1st Annual Florida Agriculture & Wildlife Expo PCA Rodeo – Brooksville, FL – January 20-21, 2018
It’s time for the Florida Agriculture and Wildlife Professional Cowboy Association Rodeo at the Brooksville-Tampa Bay Airport (in Brooksville off Runway Drive) Saturday, January 20th at 7:30 pm and Sunday, January 21st at 2:00 pm.
See top cowboys and cowgirls compete in bull riding, barrel racing, and more!
Top rodeo livestock from Bo Campbell Rodeo Productions.
Watch for the boot scramble for the kids.
Advance tickets available at Midway Farm and Ranch, Wagon Wheel Feed, Halo AutoSports
Tickets are $20 per person. 10 years old and under are free!
Jackson, of Clearwater, was fitted head-to-toe in authentic cowboy gear Dec. 18 at Mid-Way Farm & Ranch Supply for the outfit he will don during the 2018 Brooksville Rodeo.
This is the first Brooksville Rodeo in nearly 25 years; it once was a major event for many Hernando residents. It returns to the Brooksville-Tampa Bay Regional Airport on Jan. 20 and 21.
Jackson attend the rodeo as a “dreamer,” supported by the Children’s Dream Fund, a local nonprofit organization that grants dreams for children ages 3 to 18 who have been diagnosed with life-threatening illnesses.
At 12, Jackson is a bone cancer survivor.
He will join rodeo contestants entering the arena on horseback opening day, before the audience settles in to enjoy non-stop rodeo action.
Three years ago, Jackson got the news that changed his life forever.
Twelve days into fourth grade, he was diagnosed with osteosarcoma, a form of bone cancer.
In the summer months before that day, he frequently came home from golf and tennis camp complaining of leg pain. But the pain was dismissed as side effects of a growth spurt.
An X-ray in September 2014 revealed what Jackson’s mother, Caroline Carter, remembered was a “gigantic” tumor in the 9-year-old’s left femur.
The diagnosis left them “dumbfounded,” she said, but the support of doctors, staff and other families helped guide and support them.
“You become very, very close in the pediatric cancer world,” she said. “You become part of a family of other families that are going through the same kind of trauma, and you learn how to support each other through that.”
The experience, she said, has given them a true appreciation for life.
“We’ve had to create new normals,” Caroline Carter said. “We probably laugh a little more than the average family, and we probably let things go a little more than the average family.”
Jackson went through 22 rounds of chemotherapy at Johns Hopkins All Children’s Hospital in St. Petersburg in about 11 months, Caroline Carter said.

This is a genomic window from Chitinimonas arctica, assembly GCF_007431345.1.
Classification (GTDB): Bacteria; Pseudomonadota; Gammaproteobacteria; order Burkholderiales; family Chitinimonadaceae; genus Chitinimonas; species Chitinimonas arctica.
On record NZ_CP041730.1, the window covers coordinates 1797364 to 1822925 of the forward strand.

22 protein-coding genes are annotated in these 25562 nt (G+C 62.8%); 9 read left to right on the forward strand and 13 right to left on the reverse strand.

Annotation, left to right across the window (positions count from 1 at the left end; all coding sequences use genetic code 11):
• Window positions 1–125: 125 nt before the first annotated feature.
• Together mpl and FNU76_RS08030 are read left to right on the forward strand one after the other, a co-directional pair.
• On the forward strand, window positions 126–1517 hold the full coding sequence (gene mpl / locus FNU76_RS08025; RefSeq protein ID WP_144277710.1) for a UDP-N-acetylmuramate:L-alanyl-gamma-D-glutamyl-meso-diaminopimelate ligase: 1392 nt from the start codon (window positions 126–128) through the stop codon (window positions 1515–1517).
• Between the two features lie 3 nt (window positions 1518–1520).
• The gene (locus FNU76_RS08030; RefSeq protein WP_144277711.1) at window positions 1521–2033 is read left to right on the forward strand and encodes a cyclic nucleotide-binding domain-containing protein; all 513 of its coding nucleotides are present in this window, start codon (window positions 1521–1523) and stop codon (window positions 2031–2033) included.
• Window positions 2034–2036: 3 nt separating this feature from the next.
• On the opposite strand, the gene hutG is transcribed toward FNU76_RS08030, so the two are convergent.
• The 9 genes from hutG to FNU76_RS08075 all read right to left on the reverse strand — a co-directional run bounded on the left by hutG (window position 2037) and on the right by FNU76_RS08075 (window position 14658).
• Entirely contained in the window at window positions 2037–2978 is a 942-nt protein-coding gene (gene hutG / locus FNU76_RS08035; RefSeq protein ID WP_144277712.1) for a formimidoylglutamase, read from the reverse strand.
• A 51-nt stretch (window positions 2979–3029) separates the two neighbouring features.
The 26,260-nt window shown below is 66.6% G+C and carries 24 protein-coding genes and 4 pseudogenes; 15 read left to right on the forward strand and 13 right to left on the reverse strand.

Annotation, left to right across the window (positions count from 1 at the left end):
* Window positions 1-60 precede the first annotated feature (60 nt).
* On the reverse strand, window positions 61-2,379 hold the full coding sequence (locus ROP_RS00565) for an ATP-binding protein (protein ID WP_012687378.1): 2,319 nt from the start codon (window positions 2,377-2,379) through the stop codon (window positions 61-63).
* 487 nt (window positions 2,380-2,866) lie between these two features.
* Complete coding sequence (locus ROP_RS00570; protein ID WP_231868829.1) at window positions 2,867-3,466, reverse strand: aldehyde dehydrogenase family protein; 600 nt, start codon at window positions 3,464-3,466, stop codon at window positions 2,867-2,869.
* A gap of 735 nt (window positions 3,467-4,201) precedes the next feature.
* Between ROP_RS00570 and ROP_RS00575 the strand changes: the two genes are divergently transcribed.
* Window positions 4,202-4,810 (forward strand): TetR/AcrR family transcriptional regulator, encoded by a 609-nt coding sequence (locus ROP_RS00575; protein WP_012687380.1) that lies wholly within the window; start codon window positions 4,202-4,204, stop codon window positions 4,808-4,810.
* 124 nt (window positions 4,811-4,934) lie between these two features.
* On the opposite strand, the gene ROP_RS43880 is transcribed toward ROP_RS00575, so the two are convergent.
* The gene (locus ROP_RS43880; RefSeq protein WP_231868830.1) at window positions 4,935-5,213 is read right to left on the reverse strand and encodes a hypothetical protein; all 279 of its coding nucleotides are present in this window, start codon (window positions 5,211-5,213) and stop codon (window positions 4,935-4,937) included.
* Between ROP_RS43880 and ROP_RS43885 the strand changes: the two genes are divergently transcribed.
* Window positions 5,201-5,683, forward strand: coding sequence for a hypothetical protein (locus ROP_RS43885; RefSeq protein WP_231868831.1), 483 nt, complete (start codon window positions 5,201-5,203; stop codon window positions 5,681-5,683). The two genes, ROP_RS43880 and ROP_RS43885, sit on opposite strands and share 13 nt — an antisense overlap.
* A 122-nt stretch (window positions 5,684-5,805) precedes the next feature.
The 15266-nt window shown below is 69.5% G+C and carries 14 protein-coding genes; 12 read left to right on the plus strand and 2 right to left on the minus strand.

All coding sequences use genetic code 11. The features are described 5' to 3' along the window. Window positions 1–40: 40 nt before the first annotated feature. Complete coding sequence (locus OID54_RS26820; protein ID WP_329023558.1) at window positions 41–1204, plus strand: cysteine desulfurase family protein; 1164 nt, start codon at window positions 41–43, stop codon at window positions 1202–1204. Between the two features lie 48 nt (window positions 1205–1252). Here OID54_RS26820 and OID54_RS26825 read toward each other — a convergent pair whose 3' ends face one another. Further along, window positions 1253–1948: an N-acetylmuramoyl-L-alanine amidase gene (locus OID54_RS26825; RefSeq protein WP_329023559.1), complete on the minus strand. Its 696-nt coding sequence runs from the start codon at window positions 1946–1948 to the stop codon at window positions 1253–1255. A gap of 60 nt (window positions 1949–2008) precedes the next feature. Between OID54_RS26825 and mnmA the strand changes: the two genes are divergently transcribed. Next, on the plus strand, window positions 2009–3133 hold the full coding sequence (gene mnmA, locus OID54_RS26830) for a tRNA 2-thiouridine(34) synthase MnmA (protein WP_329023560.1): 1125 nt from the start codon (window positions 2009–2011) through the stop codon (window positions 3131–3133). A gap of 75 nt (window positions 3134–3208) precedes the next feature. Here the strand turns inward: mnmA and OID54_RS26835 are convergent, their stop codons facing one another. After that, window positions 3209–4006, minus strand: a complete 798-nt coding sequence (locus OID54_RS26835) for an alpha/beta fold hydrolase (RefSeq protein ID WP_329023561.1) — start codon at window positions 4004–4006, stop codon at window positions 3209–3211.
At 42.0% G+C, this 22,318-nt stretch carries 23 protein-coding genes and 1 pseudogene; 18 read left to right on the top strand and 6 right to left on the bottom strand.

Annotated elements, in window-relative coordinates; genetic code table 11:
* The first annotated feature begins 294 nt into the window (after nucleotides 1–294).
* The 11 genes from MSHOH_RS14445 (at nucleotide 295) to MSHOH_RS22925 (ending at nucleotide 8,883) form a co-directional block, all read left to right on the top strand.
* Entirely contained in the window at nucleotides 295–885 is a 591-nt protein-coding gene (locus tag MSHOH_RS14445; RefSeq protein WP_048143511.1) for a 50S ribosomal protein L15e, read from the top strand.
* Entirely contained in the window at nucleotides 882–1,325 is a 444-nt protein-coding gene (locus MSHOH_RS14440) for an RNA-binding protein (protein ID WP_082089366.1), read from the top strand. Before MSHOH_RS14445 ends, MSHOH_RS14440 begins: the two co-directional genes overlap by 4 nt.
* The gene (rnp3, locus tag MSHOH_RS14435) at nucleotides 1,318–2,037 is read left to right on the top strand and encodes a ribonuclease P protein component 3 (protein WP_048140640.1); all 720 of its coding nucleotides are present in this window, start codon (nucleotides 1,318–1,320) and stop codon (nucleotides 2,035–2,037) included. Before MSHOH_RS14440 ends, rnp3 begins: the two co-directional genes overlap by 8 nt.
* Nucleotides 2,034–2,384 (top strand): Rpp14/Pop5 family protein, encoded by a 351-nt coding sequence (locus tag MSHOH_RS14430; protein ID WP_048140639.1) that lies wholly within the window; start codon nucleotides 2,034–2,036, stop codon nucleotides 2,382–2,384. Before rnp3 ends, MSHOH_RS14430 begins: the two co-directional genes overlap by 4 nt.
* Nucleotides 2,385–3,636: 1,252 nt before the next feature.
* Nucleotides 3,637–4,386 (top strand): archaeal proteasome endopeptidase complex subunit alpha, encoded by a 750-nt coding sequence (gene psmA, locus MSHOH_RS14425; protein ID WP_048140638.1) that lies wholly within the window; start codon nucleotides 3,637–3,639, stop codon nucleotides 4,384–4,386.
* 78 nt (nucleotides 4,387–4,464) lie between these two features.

While going through treatment, Jackson would video chat with his teacher to keep up with course work. On days he felt well enough, he’d anchor the morning newscast for his elementary school wearing a skull cap that covered his changing head of hair.
He’s been cancer-free for three and a half years and doesn’t take medication. He still sees a doctor every six months for lung scans to check for cancerous tumors.
Jackson also had a portion of his femur removed and replaced with hardware that allows him to grow.
Once a month, he goes to the hospital to put his leg in a machine that extends and grows it evenly.
Since then, the Children’s Dream Fund has fulfilled Jackson’s dreams.
The Fund partnered with the hosts of the rodeo, Florida Agriculture & Wildlife Expo and the Professional Cowboys Association, this year to fulfill a new dream of Jackson’s: to attend to a rodeo.
At Mid-Way, Jackson eyed himself in the mirror after his outfit was complete.
“I feel way taller than usual,” he said. “I wear high tops, but it’s not like this.”
Valerie Ansell, a volunteer with the rodeo, helped Jackson adjust his first-ever pair of cowboy boots. Ansell coordinates partnerships for the committee that put together the rodeo.
In June 2016, a group of Brooksville volunteers decided to revive the rodeo, which was a 30-year staple in Hernando County before its last go-round in 1994.
This year the rodeo is being produced by Bo Campbell Rodeo Productions. It will be Jackson’s first time in a long time riding a horse.
“It’s going to feel a little strange,” Ansell said to Jackson. “These are real cowboy boots.”
-By TyLisa C. Johnson Times Staff Writer
The Professional Cowboy Association is a non-profit association (501c3) established to promote the sport of rodeo and as the Southeastern leader in professional rodeo. The largest such association east of the Mississippi River, the PCA is committed to maintaining the highest standards in the industry. Our commitment makes sure that every PCA event is managed with fairness and equality for all contestants, and that the livestock used in each production is healthy and cared for to the highest standards possible.